Do You Bleed When You Brush Your Teeth?

That's usually caused by gingivitis: red, inflamed gums. And gingivitis is the first step of something much worse: a gum disease called periodontitis. In a nutshell, your gums are infected with bacteria that inhabit dental plaque.

This infection can spread to all the supporting architecture of your mouth, the underlying ligaments and roots of your teeth, and eventually your jawbone. Untreated, your gums will recede and your teeth will loosen up so badly that they have be pulled.

Gingivitis

And here's the real kick in the teeth: All this can happen without you ever getting a cavity, and even if you brush and floss like a good boy. Your toothbrush can't reach down below the gumline to get the bacteria.

It just grows and dies, forming little hard structures called calculus (fossilized bacteria and calcium phosphate salts) which give new bacteria a nice rough surface to build upon and eat your face... well, sorta.

The Heavy Lifting Problem

Lifters can be especially susceptible to periodontitis because we clench our jaws hard during heavy lifts. Clenching/gritting your teeth doesn't cause the disease, but the force of it can quicken the breakdown of the periodontal ligament and bone.

Lifter

Gum Disease and Longevity

There's a strong connection between gum disease and a host of life-shorting conditions, including heart disease, clogged arteries, strokes, worsening lung disease and even blood sugar issues. (Diabetics with periodontal disease have a tougher time controlling their blood sugar.)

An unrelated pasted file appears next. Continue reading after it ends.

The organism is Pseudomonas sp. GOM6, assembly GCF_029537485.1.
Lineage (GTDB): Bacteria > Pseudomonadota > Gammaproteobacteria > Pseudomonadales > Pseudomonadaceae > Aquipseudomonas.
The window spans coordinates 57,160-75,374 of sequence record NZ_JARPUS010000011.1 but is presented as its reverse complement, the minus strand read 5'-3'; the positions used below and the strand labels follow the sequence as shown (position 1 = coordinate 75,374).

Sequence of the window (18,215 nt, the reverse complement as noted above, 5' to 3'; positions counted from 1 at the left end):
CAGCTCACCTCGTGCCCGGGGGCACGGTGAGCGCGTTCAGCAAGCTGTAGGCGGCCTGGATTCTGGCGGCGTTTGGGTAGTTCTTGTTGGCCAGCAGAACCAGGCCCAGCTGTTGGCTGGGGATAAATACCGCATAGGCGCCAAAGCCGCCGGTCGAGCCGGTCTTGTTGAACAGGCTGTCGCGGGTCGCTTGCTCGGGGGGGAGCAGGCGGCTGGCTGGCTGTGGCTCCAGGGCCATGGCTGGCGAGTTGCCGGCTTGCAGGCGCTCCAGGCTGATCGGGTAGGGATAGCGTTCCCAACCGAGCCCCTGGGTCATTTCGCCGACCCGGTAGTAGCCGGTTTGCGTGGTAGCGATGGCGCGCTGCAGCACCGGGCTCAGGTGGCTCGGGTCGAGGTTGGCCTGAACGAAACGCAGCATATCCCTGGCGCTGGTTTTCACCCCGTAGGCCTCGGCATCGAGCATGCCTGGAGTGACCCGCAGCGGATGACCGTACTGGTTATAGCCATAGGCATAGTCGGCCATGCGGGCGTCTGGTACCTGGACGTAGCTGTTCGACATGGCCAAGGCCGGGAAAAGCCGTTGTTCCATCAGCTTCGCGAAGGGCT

It can even cause digestive issues. After all, you're literally swallowing that infection.

What's going on here? You can probably guess. It's inflammation – the root cause of just about every health issue you can name. And it's really the systemic inflammation that'll get you, not so much the bacteria itself. So while it doesn't appear to be causal, there's still plenty of reasons to remove the bacteria and kill the oral infection.

What To Do About It

Sorry, you gotta go the dentist. You can't reach the bad bugs by yourself. And that calculus crap has to be lasered and/or busted off.

What you'll probably have done is called a quadrant cleaning or scaling. A regular cleaning only works above the gumline, the parts you can see. A "quad" cleaning goes deep, really frickin' deep, way down below the gumline and into those pockets of crud and infection.

Removal of Calculus

You'll likely get a topical numbing agent then a couple of lidocaine injections. You want these shots, otherwise this cleaning would be akin to torture. Your hygienist or periodontist may apply an antimicrobial while she's in there scraping, lasering, and jackhammering the calculus deposits.

As awful as that sounds, it's pretty much painless. And the shots aren't bad when the liquid numbing agent is applied first.

Typically, this requires two visits, one for each side of your mouth. Each visit takes a couple of hours. This will cost you several hundred bucks or more when you add in X-rays and other crap. Insurance may help.

You'll notice that your gums stop bleeding when brushing almost immediately after the cleaning. Afterward, you can maintain things with the usual: brushing, flossing, a Sonicare, a bacteria-killing mouthwash, and regular cleanings.

Healthy Gums, Healthy People

Of all the minutia we fret about as health-focused people, it's ironic that so many of us will spit blood for months into the bathroom sink and not really worry about it. Time to broaden our scope a bit.

Go get checked out. Get a quad cleaning. Do it for vanity. Do it because your mouth is gross. Do it for the possible systemic health benefits. Just do it.

Related:  The Shocking Truth About Inflammation

Related:  10 Daily Habits of Healthy Lifters